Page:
Calm Kids Acupressure
- 34 mins on-demand video
- 1 downloadable resource
- Full lifetime access
- Access on mobile and TV
- Certificate of Completion
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- Understand the basics and the benefits of acupressure.
- Learn and apply acupressure techniques to help kids relax and reduce anxiety.
- Learn and apply acupressure techniques to help kids sleep better.
- Learn and apply acupressure techniques to help kids reduce hyperactivity.
- Learn and apply acupressure techniques to help kids to improve their focus and concentration.
- Learn and apply acupressure techniques to address digestive complaints.
- Motivation to help your child become healthier.
- A device which allows you take the course.
Support your child's health in a natural and relaxing way using acupressure! In this course you will learn simple acupressure techniques that you can use on your child to help reduce anxiety, promote sleep, reduce hyperactivity, and improve focus. You will learn the underlying principles of acupressure, the location of acupressure points, and their functions.
- This course is for parents and caregivers who would like to help support their children's health; physically, mentally, and emotionally.
Welcome to Calm Kids Acupressure Part 1.The first point you will learn is called Yintang, which is located on the forehead, between the eyebrows. It is an acupressure point that can help to calm the mind, increase clarity, and promote sleep.
In this course, you will learn easy acupressure techniques that you can use to help children with anxiety, sleep issues, hyperactivity, and to help improve focus and concentration at school and at home.
The benefits of acupressure include promoting a sense of well-being, calming the mind, enhancing immunity, relieving pain, and improving sleep. The purpose of this course is to teach parents simple acupressure points that you can use to support your children’s health is a painless and relaxing way.
Acupressure is based on the same principles as acupuncture, but it is non-invasive, and we don’t use any needles. Acupoints are stimulated by finger pressure, or small tools. In Traditional Chinese medicine we use acupuncture to regulate the flow of energy and restore equilibrium to the nervous system and the body in general.
There are several different theories as to why acupuncture works, but modern research posits that when we cause a tiny injury with an acupuncture needle, we stimulate the body’s own healing abilities. It causes the body to release endorphins and other hormones and chemicals that can bring about a general sense of wellbeing, block pain messages to the brain, and stimulate the immune system.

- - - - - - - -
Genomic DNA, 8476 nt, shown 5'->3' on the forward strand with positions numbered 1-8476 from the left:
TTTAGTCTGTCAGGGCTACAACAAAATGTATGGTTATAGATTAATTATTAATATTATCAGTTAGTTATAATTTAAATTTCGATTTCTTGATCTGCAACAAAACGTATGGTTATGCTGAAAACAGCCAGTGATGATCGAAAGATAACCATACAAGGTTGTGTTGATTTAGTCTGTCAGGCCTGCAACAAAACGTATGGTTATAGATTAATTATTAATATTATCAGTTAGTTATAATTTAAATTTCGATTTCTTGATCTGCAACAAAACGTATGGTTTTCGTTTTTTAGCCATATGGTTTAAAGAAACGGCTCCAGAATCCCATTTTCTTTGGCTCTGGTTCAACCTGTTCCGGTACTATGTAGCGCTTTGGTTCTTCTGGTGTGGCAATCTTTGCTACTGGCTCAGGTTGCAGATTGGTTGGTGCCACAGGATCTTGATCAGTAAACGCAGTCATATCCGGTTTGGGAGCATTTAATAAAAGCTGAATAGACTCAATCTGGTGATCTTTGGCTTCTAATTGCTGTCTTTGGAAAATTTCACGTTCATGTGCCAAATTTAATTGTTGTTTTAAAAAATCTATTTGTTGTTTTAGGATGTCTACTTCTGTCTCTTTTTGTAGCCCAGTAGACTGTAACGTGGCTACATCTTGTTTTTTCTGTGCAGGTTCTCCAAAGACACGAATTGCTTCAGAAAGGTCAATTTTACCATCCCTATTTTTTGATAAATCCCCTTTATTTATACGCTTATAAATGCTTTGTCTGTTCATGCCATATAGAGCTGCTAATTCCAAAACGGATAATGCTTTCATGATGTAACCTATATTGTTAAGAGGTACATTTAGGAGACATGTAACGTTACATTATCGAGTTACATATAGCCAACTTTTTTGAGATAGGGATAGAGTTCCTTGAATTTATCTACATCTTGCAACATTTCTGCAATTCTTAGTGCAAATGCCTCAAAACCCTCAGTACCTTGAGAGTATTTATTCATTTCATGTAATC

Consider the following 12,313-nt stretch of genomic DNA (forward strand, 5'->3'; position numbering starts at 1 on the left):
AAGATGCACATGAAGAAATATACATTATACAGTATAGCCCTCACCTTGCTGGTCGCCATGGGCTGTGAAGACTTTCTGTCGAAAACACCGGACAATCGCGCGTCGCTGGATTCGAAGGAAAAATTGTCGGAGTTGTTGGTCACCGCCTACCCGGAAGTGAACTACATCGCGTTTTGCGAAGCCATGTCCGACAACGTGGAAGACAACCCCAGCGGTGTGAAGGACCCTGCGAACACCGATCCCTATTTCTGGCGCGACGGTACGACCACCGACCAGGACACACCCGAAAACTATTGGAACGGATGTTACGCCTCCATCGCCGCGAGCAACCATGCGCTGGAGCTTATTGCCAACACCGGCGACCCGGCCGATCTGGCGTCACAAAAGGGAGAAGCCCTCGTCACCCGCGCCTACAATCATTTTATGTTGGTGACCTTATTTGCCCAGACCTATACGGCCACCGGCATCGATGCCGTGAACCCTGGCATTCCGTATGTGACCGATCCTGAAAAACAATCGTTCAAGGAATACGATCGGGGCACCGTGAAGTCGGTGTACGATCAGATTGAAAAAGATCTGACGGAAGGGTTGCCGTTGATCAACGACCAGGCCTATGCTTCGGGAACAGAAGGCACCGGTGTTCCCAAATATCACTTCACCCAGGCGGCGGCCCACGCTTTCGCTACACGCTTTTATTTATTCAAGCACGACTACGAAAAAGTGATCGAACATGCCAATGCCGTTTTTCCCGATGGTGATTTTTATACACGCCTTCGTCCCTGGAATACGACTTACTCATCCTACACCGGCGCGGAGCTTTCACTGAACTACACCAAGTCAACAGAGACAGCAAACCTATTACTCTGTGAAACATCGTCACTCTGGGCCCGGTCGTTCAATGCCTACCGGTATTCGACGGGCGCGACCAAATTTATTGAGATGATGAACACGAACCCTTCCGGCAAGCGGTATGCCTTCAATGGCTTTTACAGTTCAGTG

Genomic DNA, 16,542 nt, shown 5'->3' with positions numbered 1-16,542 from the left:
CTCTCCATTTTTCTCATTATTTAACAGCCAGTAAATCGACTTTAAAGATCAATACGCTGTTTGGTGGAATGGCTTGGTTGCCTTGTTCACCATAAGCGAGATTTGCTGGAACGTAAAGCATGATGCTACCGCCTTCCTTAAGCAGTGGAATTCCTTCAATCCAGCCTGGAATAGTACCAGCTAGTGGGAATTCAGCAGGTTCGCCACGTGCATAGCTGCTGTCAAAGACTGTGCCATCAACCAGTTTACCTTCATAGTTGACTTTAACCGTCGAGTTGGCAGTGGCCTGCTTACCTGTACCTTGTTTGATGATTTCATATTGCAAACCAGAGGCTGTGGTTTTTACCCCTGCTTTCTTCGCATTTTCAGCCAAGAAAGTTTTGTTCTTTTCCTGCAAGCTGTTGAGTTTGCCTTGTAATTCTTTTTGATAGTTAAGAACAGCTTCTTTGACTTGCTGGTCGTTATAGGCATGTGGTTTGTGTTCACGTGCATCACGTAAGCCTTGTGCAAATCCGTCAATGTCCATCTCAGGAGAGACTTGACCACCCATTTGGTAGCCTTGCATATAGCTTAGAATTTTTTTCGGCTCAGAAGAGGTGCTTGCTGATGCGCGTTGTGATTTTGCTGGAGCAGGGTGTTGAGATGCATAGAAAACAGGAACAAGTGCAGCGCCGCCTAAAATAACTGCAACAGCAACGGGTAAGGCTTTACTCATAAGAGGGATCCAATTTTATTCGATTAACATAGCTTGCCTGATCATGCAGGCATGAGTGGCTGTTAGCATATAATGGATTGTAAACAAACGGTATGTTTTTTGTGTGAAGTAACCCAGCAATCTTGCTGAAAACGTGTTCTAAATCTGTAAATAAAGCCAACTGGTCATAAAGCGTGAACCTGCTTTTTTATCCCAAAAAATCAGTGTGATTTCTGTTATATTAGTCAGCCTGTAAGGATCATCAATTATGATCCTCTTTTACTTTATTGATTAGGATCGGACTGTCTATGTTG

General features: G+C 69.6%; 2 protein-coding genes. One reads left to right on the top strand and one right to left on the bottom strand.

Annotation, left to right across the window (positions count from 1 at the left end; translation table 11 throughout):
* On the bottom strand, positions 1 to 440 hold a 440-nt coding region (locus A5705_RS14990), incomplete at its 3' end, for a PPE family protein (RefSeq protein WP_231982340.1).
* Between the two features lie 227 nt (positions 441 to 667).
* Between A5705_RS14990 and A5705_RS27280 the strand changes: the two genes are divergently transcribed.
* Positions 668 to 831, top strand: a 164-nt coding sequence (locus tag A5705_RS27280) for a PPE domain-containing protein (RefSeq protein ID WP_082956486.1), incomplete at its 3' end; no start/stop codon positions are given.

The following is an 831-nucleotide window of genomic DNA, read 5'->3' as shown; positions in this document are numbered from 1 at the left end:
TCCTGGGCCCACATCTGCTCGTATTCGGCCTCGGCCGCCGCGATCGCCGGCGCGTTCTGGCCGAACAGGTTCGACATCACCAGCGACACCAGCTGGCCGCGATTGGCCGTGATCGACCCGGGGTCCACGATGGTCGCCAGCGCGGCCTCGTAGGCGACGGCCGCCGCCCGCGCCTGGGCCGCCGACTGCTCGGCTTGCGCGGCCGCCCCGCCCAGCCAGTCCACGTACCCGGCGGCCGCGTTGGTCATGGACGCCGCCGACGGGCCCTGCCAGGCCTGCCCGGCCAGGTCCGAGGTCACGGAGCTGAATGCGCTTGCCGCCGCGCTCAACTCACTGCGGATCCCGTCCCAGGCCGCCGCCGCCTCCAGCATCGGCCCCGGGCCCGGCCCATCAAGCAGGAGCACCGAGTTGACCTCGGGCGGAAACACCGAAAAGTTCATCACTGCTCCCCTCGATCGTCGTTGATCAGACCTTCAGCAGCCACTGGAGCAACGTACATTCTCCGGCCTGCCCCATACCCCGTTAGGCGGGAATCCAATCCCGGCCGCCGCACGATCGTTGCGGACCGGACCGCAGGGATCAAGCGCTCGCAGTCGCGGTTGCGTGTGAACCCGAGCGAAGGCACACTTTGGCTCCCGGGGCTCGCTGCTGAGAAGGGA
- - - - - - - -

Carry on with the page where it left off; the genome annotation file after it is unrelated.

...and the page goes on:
Acupressure is based on these same principles, we are just using pressure on the points, rather than a needle. And this pressure can cause the same type of reaction in the body.
Acupressure involves applying pressure to specific acupoints using your thumb or finger or Oftentimes small acupressure tools. Sometimes, you can even use a toothbrush to lightly brush the area around the point (this technique works well for points on the top of the head). When applying pressure with your thumb or finger, apply moderate pressure to the point for 30 seconds to a minute.
In this lecture we will discuss how to find the acupressure points using a very specific measurement technique.
We can locate acupoints using a specific measurement technique that uses a measuring unit called the cun. It is similar to using the units inches or centimeters, but the concept is different. One cun is equal to the width of the joint on the thumb and this measurement is specific to your own body. One cun for you is probably going to be a bit bigger than one cun for your child, so when you are using this measurement technique, always use your child’s thumb and fingers so that you can get an accurate measurement.
Other measurements include:
1 cun is equal to the width of the thumb joint.
1.5 cun is equal to the width of the index finger and the middle finger when they are placed together.
2 cun is equal to the distance between that middle joint on the index finger, or the proximal inter-phalangeal joint and the tip of the finger.
3 cun is equal to the distance of the four fingers when they are held closely together.
In this lecture, we will discuss precautions and contraindications of acupressure therapy. Specifically, acupressure therapy is not intended to diagnose specific conditions and should not be used to substitute any treatment that is prescribed by your doctor. Other precautions include:
Do not apply acupressure to skin that is infected, burned, or has a rash.
Pressure should be light to moderate, and should not cause pain.
Don't overdo it!
Learn four acupressure points to help to calm the mind and reduce anxiety:
Yintang (Hall of Impression)
Pericardium 6 (Inner Pass)
Liver 3 (Supreme Rush)
Heart 7 (Spirit Gate)
Learn 5 acupressure points to help address digestive complaints, including upset stomach, abdominal distention, nervous stomach, and constipation.
Pericardium 6 (Inner Pass)
Stomach 36 (3 Leg Miles)
Liver 3 (Supreme Rush)
Stomach 44 (Inner Courtyard) Triple Burner 6 (Branching Ditch)